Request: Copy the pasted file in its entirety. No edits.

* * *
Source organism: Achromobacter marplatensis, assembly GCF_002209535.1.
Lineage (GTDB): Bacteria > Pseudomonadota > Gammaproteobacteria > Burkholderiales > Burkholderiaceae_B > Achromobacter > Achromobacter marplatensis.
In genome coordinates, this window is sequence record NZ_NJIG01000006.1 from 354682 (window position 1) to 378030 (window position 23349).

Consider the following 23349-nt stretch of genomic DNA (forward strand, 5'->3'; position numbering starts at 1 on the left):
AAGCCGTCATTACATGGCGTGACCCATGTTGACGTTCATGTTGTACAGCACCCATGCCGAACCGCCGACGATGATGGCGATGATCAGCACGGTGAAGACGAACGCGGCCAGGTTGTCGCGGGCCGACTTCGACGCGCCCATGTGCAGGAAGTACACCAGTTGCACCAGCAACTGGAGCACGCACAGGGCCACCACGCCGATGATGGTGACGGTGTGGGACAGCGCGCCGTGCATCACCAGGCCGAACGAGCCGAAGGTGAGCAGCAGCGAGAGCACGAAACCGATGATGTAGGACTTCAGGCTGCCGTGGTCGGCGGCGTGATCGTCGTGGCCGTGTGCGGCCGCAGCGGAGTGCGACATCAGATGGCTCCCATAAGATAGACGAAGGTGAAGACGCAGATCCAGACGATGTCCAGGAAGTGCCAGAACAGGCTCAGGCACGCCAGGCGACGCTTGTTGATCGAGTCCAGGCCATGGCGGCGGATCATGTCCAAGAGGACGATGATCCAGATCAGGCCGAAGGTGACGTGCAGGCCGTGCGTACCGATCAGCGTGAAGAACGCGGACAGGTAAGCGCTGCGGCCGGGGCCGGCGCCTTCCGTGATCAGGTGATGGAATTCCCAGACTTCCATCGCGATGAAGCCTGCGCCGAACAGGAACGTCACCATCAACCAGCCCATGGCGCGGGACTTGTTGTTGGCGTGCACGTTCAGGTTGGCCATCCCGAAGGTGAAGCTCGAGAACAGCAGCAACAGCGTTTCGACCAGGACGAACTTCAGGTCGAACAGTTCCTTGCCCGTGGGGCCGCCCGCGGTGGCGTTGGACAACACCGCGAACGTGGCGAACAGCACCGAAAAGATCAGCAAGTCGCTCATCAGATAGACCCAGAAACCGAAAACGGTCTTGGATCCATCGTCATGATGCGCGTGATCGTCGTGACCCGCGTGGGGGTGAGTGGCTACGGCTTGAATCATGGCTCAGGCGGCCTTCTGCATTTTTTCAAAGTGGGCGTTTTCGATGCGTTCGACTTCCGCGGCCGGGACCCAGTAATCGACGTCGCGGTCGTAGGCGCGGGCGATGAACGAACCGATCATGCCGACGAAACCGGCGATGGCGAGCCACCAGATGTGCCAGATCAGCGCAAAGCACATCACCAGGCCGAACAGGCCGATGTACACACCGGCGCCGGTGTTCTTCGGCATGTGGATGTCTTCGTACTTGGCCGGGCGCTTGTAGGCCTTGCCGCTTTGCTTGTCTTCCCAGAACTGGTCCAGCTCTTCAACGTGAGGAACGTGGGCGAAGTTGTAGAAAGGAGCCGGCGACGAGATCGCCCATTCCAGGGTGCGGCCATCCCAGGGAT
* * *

Source organism: Achromobacter marplatensis, assembly GCF_002209535.1.
Lineage (GTDB): Bacteria > Pseudomonadota > Gammaproteobacteria > Burkholderiales > Burkholderiaceae_B > Achromobacter > Achromobacter marplatensis.
In genome coordinates, this window is sequence record NZ_NJIG01000006.1 from 354682 (window position 1) to 378030 (window position 23349).

Consider the following 23349-nt stretch of genomic DNA (forward strand, 5'->3'; position numbering starts at 1 on the left):
AAGCCGTCATTACATGGCGTGACCCATGTTGACGTTCATGTTGTACAGCACCCATGCCGAACCGCCGACGATGATGGCGATGATCAGCACGGTGAAGACGAACGCGGCCAGGTTGTCGCGGGCCGACTTCGACGCGCCCATGTGCAGGAAGTACACCAGTTGCACCAGCAACTGGAGCACGCACAGGGCCACCACGCCGATGATGGTGACGGTGTGGGACAGCGCGCCGTGCATCACCAGGCCGAACGAGCCGAAGGTGAGCAGCAGCGAGAGCACGAAACCGATGATGTAGGACTTCAGGCTGCCGTGGTCGGCGGCGTGATCGTCGTGGCCGTGTGCGGCCGCAGCGGAGTGCGACATCAGATGGCTCCCATAAGATAGACGAAGGTGAAGACGCAGATCCAGACGATGTCCAGGAAGTGCCAGAACAGGCTCAGGCACGCCAGGCGACGCTTGTTGATCGAGTCCAGGCCATGGCGGCGGATCATGTCCAAGAGGACGATGATCCAGATCAGGCCGAAGGTGACGTGCAGGCCGTGCGTACCGATCAGCGTGAAGAACGCGGACAGGTAAGCGCTGCGGCCGGGGCCGGCGCCTTCCGTGATCAGGTGATGGAATTCCCAGACTTCCATCGCGATGAAGCCTGCGCCGAACAGGAACGTCACCATCAACCAGCCCATGGCGCGGGACTTGTTGTTGGCGTGCACGTTCAGGTTGGCCATCCCGAAGGTGAAGCTCGAGAACAGCAGCAACAGCGTTTCGACCAGGACGAACTTCAGGTCGAACAGTTCCTTGCCCGTGGGGCCGCCCGCGGTGGCGTTGGACAACACCGCGAACGTGGCGAACAGCACCGAAAAGATCAGCAAGTCGCTCATCAGATAGACCCAGAAACCGAAAACGGTCTTGGATCCATCGTCATGATGCGCGTGATCGTCGTGACCCGCGTGGGGGTGAGTGGCTACGGCTTGAATCATGGCTCAGGCGGCCTTCTGCATTTTTTCAAAGTGGGCGTTTTCGATGCGTTCGACTTCCGCGGCCGGGACCCAGTAATCGACGTCGCGGTCGTAGGCGCGGGCGATGAACGAACCGATCATGCCGACGAAACCGGCGATGGCGAGCCACCAGATGTGCCAGATCAGCGCAAAGCACATCACCAGGCCGAACAGGCCGATGTACACACCGGCGCCGGTGTTCTTCGGCATGTGGATGTCTTCGTACTTGGCCGGGCGCTTGTAGGCCTTGCCGCTTTGCTTGTCTTCCCAGAACTGGTCCAGCTCTTCAACGTGAGGAACGTGGGCGAAGTTGTAGAAAGGAGCCGGCGACGAGATCGCCCATTCCAGGGTGCGGCCATCCCAGGGAT